Carlotto, Massimo - 'The Fugitive' (translated by Anthony Shugaar)
THE FUGITIVE, Massimo Carlotto's first novel, is an autobiographical account of his life as "the Carlotto case". Carlotto was the defendant in a notorious Italian miscarriage of justice; he was falsely accused of murdering a student friend in 1976, and was only pardoned in 1993 after 11 trials and several years in prison. Following the failure of his appeal against the overturning of his acquittal in 1982, Carlotto spent several years on the run, first in Paris, then in Mexico, until he was betrayed by a Mexican lawyer, and deported back to Italy, to face further trials and imprisonment.
The book begins at the end of Carlotto's time as a fugitive, chronicling his betrayal, and brief period of imprisonment in Calle De Soto, Mexico City. Whilst imprisoned he was subject to torture by the Mexican police (due to a confusion of names, he is suspected of terrorism), and deportation to Italy. Carlotto is however more fortunate than his cell-mate, "Ramon" who dies following beatings.
After the horrors of his Mexican experience, Carlotto then describes the beginning of his life on the run, his initial tearful arrival in Paris, and adjustment to his new life. He is aided by left wing friends and political refugees, and funded partly by his family, and partly by any work he manages to find. Living in constant fear of the authorities, he goes to extraordinary lengths to avoid official notice, adopting different personas whilst in public. Unaware that no international warrant had been ordered for his arrest, Carlotto leads a precarious and paranoid existence; "...alarm bells would go off every time I saw someone lingering outside an apartment building doorway, a car or a delivery truck that I had never seen before". Any suspicion that his identity was known leads to his abandoning his current accommodation and all his belongings. This tenuous existence unsurprisingly takes its toll physically and psychologically, resulting in bulimia, and occasional brief retreats into a fantasy world.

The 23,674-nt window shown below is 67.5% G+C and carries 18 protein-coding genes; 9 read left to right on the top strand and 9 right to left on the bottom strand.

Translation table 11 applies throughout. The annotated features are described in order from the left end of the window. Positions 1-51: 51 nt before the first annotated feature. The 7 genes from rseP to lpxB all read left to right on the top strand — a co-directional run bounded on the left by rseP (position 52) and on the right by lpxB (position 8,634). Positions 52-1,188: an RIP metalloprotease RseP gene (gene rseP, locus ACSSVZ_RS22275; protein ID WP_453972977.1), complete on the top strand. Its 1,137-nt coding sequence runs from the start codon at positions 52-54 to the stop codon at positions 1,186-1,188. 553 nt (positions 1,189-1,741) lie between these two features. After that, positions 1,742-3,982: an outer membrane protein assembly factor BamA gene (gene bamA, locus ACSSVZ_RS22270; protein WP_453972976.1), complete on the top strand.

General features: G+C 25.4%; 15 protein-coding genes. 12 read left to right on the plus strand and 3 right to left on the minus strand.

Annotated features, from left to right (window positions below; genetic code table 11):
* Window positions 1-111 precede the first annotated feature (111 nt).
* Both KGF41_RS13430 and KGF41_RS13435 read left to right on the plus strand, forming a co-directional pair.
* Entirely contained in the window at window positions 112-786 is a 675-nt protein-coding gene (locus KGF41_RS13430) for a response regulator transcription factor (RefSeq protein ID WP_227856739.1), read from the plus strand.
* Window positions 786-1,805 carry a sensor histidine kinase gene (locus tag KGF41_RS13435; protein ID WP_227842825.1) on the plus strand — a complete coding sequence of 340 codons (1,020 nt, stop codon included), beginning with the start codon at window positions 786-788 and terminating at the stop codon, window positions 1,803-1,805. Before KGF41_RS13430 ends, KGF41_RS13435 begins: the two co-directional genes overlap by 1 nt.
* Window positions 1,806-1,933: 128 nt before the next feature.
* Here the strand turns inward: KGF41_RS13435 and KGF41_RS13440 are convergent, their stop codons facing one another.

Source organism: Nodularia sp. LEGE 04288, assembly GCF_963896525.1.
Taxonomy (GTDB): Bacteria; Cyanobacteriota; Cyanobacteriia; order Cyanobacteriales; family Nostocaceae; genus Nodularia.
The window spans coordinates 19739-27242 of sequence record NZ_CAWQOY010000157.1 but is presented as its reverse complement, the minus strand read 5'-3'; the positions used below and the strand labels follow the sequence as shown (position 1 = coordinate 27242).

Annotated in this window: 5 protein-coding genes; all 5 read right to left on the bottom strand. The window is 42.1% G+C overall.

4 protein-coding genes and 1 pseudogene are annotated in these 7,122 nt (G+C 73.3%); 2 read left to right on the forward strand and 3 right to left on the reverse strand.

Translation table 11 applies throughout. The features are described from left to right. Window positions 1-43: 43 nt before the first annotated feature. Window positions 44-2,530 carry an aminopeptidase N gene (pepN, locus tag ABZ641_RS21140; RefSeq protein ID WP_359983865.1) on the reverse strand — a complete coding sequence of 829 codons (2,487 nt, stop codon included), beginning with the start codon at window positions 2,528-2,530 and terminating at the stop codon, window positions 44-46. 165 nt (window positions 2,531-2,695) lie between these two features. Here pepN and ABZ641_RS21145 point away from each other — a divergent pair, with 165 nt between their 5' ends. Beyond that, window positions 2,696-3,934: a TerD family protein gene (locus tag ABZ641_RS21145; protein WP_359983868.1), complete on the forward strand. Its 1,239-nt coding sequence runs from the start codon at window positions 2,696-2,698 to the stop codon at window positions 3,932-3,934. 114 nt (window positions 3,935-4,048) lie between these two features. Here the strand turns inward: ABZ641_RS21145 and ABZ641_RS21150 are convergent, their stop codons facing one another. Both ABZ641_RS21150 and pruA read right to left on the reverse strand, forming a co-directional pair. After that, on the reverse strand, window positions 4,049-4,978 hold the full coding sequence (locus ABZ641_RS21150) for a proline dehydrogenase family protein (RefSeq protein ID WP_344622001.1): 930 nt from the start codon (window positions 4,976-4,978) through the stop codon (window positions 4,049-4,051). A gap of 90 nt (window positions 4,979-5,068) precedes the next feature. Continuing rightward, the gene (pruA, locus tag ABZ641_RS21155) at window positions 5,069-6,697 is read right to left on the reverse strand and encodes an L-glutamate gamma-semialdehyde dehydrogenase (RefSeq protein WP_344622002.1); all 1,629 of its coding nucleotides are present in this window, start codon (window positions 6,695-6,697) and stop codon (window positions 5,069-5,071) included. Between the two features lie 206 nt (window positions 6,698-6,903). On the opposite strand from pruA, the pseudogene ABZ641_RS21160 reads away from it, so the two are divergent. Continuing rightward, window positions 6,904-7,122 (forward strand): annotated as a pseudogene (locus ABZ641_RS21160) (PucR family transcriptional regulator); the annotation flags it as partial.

Due to the strain, Carlotto then decides to move on to Mexico. He feels that being away from Europe will render him less likely to be tracked down and identified, and will avoid risks to the friends helping him in France. He poses as a wealthy student, studying at the University, leading a double life, alternating between socialising with other wealthy foreign students, and attempting to help organise the Mexican left, who are beleaguered, subject to internal rifts in addition to violent external opposition. His attempt to obtain Mexican citizenship results in him consulting the lawyer who betrays him. The book ends by focussing on the period leading up to his pardon by the Italian President, when Carlotto was in and out of prison (he was allowed out of jail for some time due to his ill-health).
Carlotto writes an engrossing, tragi-comic account of his years as an "accidental fugitive", and of the friends that helped him during this period. He discusses his time as a fugitive in Paris and Mexico City with surprisingly self-deprecating humour. He writes about his bulimia and eating habits with touching honesty, displaying a remarkable lack of self-pity considering the injustices he experienced. Overall, this is a fascinating read.
Read another review of THE FUGITIVE.
Laura Root, England